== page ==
Petition does not bypass binding arbitration

Published on
2 min read

The High Court confirmed that parties should not try to bypass an arbitration clause by presenting a winding-up petition.

Knipp Medien und Kommunikation GmbH (“Knipp”) provided services to Telnic Limited (“Telnic”) under an agreement formed in 2009 which contained an arbitration clause. In 2014, the parties entered a further agreement.

Knipp presented a petition based on unpaid service charges. The debt was agreed. At first instance, the petition was stayed pending arbitration and Knipp was ordered to pay money into an escrow account in respect of Telnic’s costs. Telnic appealed the stay; Knipp cross-appealed the stay and the order regarding costs.

In considering the appeal, the Chancellor of the High Court found that it was correct to stay the petition where the debt was not admitted and was subject to a binding arbitration clause. Further, a previous admission by Telnic that the debt was due, which may have been made without prejudice, did not amount to “wholly exceptional circumstances”, and the court was not required to consider whether the debt was disputed in good faith or on substantial grounds.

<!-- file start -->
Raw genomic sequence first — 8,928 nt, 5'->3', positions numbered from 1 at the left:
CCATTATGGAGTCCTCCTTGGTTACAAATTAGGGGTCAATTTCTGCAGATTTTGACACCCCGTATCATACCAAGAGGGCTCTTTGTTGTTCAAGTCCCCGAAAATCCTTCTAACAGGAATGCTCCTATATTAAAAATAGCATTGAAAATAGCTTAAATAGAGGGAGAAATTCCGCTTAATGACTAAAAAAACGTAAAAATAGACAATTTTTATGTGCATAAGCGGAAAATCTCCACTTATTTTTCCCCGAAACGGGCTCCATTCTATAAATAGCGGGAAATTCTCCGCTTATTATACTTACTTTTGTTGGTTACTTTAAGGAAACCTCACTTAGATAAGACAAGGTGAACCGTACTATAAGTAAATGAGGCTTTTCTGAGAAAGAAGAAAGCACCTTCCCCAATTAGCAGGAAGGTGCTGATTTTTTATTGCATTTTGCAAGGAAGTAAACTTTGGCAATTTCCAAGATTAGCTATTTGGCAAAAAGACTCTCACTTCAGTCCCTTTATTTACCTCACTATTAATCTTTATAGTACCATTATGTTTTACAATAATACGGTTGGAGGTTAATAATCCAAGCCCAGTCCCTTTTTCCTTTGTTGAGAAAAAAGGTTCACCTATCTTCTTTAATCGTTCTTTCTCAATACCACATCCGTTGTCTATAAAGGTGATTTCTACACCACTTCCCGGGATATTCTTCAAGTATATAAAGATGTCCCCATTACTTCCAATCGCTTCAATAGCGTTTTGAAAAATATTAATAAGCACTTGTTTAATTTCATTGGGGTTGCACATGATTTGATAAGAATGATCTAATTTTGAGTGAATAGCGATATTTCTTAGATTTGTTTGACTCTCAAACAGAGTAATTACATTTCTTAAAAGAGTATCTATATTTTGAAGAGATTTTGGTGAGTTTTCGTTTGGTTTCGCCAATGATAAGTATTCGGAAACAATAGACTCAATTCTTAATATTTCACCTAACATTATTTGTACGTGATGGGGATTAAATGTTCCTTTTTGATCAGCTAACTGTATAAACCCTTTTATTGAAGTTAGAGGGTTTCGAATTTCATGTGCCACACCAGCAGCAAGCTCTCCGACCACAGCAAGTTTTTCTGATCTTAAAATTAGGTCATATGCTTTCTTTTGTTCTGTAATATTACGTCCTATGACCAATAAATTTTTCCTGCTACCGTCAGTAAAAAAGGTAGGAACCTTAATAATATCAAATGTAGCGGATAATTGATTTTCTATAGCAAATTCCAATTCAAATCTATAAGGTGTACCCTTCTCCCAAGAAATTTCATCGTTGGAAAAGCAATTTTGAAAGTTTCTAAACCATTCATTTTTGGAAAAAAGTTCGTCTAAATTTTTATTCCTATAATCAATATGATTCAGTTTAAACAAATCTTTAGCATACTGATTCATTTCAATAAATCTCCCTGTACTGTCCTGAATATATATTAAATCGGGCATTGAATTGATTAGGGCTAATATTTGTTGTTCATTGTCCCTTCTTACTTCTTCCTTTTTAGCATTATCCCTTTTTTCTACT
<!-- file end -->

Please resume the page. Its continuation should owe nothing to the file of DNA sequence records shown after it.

The appeal and cross appeal were dismissed. The judge at first instance was entitled to exercise his discretion as to whether to stay or dismiss the petition. In this instance, staying the petition was appropriate to encourage Telnic to engage with the arbitration process and to protect creditors from the disposition of assets. Likewise, payment of the costs into escrow was a matter of the court’s wide discretion.

In the matter of Telnic Ltd [2020] EWHC 2075 (Ch)

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